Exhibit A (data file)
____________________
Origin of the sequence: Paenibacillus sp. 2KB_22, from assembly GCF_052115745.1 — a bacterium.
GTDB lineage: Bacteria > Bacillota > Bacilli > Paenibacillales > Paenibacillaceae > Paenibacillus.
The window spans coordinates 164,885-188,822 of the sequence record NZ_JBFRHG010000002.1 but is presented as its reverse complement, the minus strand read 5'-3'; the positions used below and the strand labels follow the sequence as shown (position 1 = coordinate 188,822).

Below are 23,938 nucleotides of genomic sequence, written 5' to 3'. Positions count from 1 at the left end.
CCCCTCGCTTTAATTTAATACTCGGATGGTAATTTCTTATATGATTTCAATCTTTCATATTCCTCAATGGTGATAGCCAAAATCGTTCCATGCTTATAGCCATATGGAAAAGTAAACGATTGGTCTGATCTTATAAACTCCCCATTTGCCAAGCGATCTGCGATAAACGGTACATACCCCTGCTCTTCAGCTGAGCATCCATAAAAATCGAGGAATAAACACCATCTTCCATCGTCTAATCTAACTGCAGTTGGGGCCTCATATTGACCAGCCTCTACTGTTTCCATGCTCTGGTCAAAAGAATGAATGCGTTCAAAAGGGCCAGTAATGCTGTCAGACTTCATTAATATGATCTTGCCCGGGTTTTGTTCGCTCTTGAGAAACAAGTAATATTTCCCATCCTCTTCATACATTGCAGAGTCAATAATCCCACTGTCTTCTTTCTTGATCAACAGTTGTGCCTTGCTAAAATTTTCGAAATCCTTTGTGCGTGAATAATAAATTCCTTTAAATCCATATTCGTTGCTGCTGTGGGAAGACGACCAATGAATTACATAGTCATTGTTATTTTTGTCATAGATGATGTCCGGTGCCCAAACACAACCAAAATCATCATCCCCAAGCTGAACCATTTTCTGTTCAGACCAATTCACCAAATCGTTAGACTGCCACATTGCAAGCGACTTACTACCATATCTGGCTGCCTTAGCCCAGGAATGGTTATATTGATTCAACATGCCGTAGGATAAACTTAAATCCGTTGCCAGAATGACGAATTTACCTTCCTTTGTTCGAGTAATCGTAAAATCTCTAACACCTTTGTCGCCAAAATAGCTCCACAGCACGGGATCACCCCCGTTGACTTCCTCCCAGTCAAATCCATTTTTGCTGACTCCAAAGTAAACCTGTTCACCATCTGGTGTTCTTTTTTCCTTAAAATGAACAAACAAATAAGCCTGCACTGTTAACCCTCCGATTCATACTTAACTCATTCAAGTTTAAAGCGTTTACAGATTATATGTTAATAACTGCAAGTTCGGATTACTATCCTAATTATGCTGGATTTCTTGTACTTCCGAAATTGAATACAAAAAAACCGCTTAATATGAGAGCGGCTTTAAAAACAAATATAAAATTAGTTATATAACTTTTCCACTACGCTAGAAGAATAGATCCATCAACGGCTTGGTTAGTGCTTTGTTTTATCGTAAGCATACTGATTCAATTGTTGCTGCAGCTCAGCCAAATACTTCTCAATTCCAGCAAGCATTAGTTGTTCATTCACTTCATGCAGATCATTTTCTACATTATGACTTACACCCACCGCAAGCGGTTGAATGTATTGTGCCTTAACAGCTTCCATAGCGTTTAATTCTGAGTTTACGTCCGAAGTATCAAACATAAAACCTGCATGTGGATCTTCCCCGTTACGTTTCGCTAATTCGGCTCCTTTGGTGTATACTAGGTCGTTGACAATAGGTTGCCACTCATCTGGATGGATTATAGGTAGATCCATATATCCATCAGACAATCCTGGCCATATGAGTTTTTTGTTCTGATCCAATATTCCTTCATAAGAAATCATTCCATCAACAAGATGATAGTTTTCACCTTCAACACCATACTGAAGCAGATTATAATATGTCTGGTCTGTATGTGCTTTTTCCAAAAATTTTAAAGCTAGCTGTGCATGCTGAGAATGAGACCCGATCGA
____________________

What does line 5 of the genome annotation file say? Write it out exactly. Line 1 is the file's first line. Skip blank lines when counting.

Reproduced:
CCCCTCGCTTTAATTTAATACTCGGATGGTAATTTCTTATATGATTTCAATCTTTCATATTCCTCAATGGTGATAGCCAAAATCGTTCCATGCTTATAGCCATATGGAAAAGTAAACGATTGGTCTGATCTTATAAACTCCCCATTTGCCAAGCGATCTGCGATAAACGGTACATACCCCTGCTCTTCAGCTGAGCATCCATAAAAATCGAGGAATAAACACCATCTTCCATCGTCTAATCTAACTGCAGTTGGGGCCTCATATTGACCAGCCTCTACTGTTTCCATGCTCTGGTCAAAAGAATGAATGCGTTCAAAAGGGCCAGTAATGCTGTCAGACTTCATTAATATGATCTTGCCCGGGTTTTGTTCGCTCTTGAGAAACAAGTAATATTTCCCATCCTCTTCATACATTGCAGAGTCAATAATCCCACTGTCTTCTTTCTTGATCAACAGTTGTGCCTTGCTAAAATTTTCGAAATCCTTTGTGCGTGAATAATAAATTCCTTTAAATCCATATTCGTTGCTGCTGTGGGAAGACGACCAATGAATTACATAGTCATTGTTATTTTTGTCATAGATGATGTCCGGTGCCCAAACACAACCAAAATCATCATCCCCAAGCTGAACCATTTTCTGTTCAGACCAATTCACCAAATCGTTAGACTGCCACATTGCAAGCGACTTACTACCATATCTGGCTGCCTTAGCCCAGGAATGGTTATATTGATTCAACATGCCGTAGGATAAACTTAAATCCGTTGCCAGAATGACGAATTTACCTTCCTTTGTTCGAGTAATCGTAAAATCTCTAACACCTTTGTCGCCAAAATAGCTCCACAGCACGGGATCACCCCCGTTGACTTCCTCCCAGTCAAATCCATTTTTGCTGACTCCAAAGTAAACCTGTTCACCATCTGGTGTTCTTTTTTCCTTAAAATGAACAAACAAATAAGCCTGCACTGTTAACCCTCCGATTCATACTTAACTCATTCAAGTTTAAAGCGTTTACAGATTATATGTTAATAACTGCAAGTTCGGATTACTATCCTAATTATGCTGGATTTCTTGTACTTCCGAAATTGAATACAAAAAAACCGCTTAATATGAGAGCGGCTTTAAAAACAAATATAAAATTAGTTATATAACTTTTCCACTACGCTAGAAGAATAGATCCATCAACGGCTTGGTTAGTGCTTTGTTTTATCGTAAGCATACTGATTCAATTGTTGCTGCAGCTCAGCCAAATACTTCTCAATTCCAGCAAGCATTAGTTGTTCATTCACTTCATGCAGATCATTTTCTACATTATGACTTACACCCACCGCAAGCGGTTGAATGTATTGTGCCTTAACAGCTTCCATAGCGTTTAATTCTGAGTTTACGTCCGAAGTATCAAACATAAAACCTGCATGTGGATCTTCCCCGTTACGTTTCGCTAATTCGGCTCCTTTGGTGTATACTAGGTCGTTGACAATAGGTTGCCACTCATCTGGATGGATTATAGGTAGATCCATATATCCATCAGACAATCCTGGCCATATGAGTTTTTTGTTCTGATCCAATATTCCTTCATAAGAAATCATTCCATCAACAAGATGATAGTTTTCACCTTCAACACCATACTGAAGCAGATTATAATATGTCTGGTCTGTATGTGCTTTTTCCAAAAATTTTAAAGCTAGCTGTGCATGCTGAGAATGAGACCCGATCGA